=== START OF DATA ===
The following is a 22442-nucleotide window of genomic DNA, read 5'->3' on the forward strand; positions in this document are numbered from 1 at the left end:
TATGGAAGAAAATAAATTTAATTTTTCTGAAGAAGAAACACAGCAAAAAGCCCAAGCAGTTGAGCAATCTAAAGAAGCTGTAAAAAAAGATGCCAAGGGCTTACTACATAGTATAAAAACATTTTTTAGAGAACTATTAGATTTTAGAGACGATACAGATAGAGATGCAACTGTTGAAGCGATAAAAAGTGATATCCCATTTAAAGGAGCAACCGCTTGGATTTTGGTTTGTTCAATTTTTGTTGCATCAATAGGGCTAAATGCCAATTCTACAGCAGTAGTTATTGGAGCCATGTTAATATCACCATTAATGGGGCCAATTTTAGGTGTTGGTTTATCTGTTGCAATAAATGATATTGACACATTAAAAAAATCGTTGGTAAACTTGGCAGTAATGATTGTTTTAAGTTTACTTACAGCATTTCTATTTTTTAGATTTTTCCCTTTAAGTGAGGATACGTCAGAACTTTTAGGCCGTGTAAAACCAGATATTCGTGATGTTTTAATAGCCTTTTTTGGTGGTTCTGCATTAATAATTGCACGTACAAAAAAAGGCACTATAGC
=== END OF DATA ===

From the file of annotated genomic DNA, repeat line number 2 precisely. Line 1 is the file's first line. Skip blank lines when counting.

TATGGAAGAAAATAAATTTAATTTTTCTGAAGAAGAAACACAGCAAAAAGCCCAAGCAGTTGAGCAATCTAAAGAAGCTGTAAAAAAAGATGCCAAGGGCTTACTACATAGTATAAAAACATTTTTTAGAGAACTATTAGATTTTAGAGACGATACAGATAGAGATGCAACTGTTGAAGCGATAAAAAGTGATATCCCATTTAAAGGAGCAACCGCTTGGATTTTGGTTTGTTCAATTTTTGTTGCATCAATAGGGCTAAATGCCAATTCTACAGCAGTAGTTATTGGAGCCATGTTAATATCACCATTAATGGGGCCAATTTTAGGTGTTGGTTTATCTGTTGCAATAAATGATATTGACACATTAAAAAAATCGTTGGTAAACTTGGCAGTAATGATTGTTTTAAGTTTACTTACAGCATTTCTATTTTTTAGATTTTTCCCTTTAAGTGAGGATACGTCAGAACTTTTAGGCCGTGTAAAACCAGATATTCGTGATGTTTTAATAGCCTTTTTTGGTGGTTCTGCATTAATAATTGCACGTACAAAAAAAGGCACTATAGC